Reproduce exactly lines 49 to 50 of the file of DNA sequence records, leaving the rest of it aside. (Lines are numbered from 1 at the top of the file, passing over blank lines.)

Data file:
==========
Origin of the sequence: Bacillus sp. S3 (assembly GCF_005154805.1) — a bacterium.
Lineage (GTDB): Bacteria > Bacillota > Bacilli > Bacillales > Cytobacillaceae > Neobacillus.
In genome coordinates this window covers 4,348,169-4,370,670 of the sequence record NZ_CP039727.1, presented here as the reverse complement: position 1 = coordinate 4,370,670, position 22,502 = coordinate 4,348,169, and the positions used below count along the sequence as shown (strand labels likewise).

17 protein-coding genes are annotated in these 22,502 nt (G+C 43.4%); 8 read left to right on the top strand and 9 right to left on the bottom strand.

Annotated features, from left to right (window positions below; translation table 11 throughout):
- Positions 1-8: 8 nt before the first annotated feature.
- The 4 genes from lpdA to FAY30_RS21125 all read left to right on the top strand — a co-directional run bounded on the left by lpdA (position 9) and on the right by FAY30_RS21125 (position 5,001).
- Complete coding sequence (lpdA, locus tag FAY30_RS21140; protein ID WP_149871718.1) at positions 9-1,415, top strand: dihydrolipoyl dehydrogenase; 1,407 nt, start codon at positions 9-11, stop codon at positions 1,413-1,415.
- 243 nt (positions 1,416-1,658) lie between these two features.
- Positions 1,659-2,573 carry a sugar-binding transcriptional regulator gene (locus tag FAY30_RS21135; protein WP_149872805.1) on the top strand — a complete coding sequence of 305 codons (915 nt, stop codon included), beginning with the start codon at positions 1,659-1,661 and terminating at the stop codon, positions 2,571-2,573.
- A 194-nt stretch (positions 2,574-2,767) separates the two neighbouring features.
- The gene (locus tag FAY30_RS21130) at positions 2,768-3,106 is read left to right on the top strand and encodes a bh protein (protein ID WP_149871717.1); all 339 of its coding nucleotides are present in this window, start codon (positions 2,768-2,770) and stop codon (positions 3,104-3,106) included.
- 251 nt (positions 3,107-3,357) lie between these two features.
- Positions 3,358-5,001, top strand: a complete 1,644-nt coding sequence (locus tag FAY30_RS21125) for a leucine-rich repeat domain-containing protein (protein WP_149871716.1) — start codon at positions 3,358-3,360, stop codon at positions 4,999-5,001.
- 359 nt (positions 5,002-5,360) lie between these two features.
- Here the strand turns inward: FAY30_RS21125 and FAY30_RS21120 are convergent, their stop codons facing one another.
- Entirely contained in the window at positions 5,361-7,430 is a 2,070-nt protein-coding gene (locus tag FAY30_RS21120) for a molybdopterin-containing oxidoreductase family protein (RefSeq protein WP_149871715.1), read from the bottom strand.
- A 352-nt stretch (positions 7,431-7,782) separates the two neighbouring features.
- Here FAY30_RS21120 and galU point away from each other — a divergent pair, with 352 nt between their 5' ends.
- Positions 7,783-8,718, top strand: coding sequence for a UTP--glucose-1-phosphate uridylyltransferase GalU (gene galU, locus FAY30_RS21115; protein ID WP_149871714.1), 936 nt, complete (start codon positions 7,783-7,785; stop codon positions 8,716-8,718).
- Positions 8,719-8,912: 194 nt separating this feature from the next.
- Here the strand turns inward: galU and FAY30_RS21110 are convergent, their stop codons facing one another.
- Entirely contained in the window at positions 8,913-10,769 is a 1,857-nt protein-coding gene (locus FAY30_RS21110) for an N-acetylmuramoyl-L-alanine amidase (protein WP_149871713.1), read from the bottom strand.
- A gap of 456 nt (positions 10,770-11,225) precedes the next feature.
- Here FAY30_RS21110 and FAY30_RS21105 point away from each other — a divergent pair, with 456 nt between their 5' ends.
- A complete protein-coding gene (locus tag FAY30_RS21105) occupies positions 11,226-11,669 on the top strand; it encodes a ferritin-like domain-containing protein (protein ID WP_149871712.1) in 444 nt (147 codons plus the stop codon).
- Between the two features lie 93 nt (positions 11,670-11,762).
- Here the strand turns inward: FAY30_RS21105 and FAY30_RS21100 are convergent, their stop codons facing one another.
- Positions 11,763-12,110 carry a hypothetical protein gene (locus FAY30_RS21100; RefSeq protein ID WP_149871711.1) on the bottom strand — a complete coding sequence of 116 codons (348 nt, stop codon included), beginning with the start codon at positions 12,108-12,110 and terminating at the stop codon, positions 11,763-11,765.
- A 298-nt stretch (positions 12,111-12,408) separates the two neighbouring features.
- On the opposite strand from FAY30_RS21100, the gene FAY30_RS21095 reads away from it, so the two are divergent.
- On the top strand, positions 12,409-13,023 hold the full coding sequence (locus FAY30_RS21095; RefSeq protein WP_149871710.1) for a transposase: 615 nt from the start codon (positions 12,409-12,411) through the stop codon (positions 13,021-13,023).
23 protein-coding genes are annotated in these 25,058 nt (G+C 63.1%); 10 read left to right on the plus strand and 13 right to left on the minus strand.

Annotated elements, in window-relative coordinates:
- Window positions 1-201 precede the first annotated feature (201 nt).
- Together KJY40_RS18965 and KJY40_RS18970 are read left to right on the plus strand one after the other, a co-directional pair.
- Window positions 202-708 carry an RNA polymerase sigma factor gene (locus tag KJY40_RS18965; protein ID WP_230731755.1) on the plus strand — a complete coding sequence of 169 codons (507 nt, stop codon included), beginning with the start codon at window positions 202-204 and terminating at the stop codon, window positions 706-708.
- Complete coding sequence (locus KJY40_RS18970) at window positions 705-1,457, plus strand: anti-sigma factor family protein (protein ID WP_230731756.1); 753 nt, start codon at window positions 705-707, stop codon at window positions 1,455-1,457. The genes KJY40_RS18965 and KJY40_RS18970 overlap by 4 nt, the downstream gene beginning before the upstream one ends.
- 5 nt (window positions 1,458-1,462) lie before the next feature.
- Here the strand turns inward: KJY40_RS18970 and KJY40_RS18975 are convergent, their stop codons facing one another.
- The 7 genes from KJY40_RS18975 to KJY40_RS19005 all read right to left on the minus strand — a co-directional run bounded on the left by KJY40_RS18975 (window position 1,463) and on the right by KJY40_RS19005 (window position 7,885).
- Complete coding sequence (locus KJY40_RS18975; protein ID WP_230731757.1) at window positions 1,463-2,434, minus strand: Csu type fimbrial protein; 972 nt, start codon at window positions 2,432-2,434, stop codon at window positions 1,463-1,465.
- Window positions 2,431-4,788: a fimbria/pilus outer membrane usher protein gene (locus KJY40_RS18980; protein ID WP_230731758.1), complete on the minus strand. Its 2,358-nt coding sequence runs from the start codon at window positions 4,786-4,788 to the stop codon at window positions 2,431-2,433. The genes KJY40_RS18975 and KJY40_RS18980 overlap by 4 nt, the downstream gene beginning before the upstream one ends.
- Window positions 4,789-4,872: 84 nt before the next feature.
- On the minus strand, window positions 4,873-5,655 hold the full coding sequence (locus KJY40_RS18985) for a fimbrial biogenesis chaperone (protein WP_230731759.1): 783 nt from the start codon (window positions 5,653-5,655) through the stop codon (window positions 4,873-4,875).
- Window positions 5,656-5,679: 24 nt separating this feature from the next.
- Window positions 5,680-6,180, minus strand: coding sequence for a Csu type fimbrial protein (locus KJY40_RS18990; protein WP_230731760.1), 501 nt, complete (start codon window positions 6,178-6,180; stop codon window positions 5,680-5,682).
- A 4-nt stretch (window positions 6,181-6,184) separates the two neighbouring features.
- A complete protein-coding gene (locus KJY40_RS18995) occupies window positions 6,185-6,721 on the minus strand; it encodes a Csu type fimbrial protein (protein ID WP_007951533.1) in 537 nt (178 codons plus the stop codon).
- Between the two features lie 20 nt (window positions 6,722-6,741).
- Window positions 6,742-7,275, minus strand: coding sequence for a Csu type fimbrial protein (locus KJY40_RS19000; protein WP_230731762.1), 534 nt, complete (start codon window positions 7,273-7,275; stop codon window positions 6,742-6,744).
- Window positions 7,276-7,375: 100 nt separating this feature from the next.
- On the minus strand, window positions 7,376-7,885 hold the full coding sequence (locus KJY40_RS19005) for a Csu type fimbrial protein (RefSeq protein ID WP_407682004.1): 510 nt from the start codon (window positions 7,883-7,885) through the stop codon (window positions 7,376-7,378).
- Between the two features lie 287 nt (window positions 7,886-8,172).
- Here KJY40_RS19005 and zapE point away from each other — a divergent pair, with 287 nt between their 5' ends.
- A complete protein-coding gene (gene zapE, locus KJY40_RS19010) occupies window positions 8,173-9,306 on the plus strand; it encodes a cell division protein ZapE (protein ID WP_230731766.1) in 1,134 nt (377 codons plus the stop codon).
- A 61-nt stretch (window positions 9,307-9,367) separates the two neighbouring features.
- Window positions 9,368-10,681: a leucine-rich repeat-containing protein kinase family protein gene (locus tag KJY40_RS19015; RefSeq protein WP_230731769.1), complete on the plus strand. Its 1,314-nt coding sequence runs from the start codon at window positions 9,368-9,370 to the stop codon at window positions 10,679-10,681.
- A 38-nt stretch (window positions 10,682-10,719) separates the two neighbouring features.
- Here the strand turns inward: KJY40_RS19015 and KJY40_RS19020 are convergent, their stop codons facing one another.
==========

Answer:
- A complete protein-coding gene (locus KJY40_RS18995) occupies window positions 6,185-6,721 on the minus strand; it encodes a Csu type fimbrial protein (protein ID WP_007951533.1) in 537 nt (178 codons plus the stop codon).
- Between the two features lie 20 nt (window positions 6,722-6,741).